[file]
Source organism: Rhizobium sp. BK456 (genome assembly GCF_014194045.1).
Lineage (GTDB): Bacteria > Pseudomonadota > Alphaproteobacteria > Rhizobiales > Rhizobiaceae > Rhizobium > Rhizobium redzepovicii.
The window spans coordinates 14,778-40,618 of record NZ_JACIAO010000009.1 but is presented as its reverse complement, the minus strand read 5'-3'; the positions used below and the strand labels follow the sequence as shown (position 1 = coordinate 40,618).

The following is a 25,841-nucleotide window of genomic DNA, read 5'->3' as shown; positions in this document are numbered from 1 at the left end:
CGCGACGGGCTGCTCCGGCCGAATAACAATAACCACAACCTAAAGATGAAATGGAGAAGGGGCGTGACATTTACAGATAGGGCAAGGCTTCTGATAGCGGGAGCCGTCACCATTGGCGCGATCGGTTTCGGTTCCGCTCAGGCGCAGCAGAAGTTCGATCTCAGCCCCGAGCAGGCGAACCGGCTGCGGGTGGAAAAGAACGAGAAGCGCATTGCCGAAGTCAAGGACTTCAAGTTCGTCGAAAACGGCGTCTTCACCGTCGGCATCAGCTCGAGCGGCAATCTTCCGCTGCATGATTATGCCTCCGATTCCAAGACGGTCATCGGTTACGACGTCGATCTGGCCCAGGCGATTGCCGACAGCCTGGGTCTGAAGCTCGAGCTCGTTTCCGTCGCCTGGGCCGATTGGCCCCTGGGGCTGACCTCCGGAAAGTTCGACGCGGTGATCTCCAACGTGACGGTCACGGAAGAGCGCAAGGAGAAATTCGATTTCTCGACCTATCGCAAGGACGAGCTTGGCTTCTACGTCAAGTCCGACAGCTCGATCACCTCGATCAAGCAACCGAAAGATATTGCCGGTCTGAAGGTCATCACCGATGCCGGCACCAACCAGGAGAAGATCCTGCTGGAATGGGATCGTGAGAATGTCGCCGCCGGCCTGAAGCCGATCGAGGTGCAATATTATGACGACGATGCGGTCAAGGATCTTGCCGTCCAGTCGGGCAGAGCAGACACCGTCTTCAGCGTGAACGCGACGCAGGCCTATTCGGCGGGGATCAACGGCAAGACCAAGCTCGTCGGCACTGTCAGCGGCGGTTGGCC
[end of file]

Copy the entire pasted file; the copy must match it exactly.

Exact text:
Source organism: Rhizobium sp. BK456 (genome assembly GCF_014194045.1).
Lineage (GTDB): Bacteria > Pseudomonadota > Alphaproteobacteria > Rhizobiales > Rhizobiaceae > Rhizobium > Rhizobium redzepovicii.
The window spans coordinates 14,778-40,618 of record NZ_JACIAO010000009.1 but is presented as its reverse complement, the minus strand read 5'-3'; the positions used below and the strand labels follow the sequence as shown (position 1 = coordinate 40,618).

The following is a 25,841-nucleotide window of genomic DNA, read 5'->3' as shown; positions in this document are numbered from 1 at the left end:
CGCGACGGGCTGCTCCGGCCGAATAACAATAACCACAACCTAAAGATGAAATGGAGAAGGGGCGTGACATTTACAGATAGGGCAAGGCTTCTGATAGCGGGAGCCGTCACCATTGGCGCGATCGGTTTCGGTTCCGCTCAGGCGCAGCAGAAGTTCGATCTCAGCCCCGAGCAGGCGAACCGGCTGCGGGTGGAAAAGAACGAGAAGCGCATTGCCGAAGTCAAGGACTTCAAGTTCGTCGAAAACGGCGTCTTCACCGTCGGCATCAGCTCGAGCGGCAATCTTCCGCTGCATGATTATGCCTCCGATTCCAAGACGGTCATCGGTTACGACGTCGATCTGGCCCAGGCGATTGCCGACAGCCTGGGTCTGAAGCTCGAGCTCGTTTCCGTCGCCTGGGCCGATTGGCCCCTGGGGCTGACCTCCGGAAAGTTCGACGCGGTGATCTCCAACGTGACGGTCACGGAAGAGCGCAAGGAGAAATTCGATTTCTCGACCTATCGCAAGGACGAGCTTGGCTTCTACGTCAAGTCCGACAGCTCGATCACCTCGATCAAGCAACCGAAAGATATTGCCGGTCTGAAGGTCATCACCGATGCCGGCACCAACCAGGAGAAGATCCTGCTGGAATGGGATCGTGAGAATGTCGCCGCCGGCCTGAAGCCGATCGAGGTGCAATATTATGACGACGATGCGGTCAAGGATCTTGCCGTCCAGTCGGGCAGAGCAGACACCGTCTTCAGCGTGAACGCGACGCAGGCCTATTCGGCGGGGATCAACGGCAAGACCAAGCTCGTCGGCACTGTCAGCGGCGGTTGGCC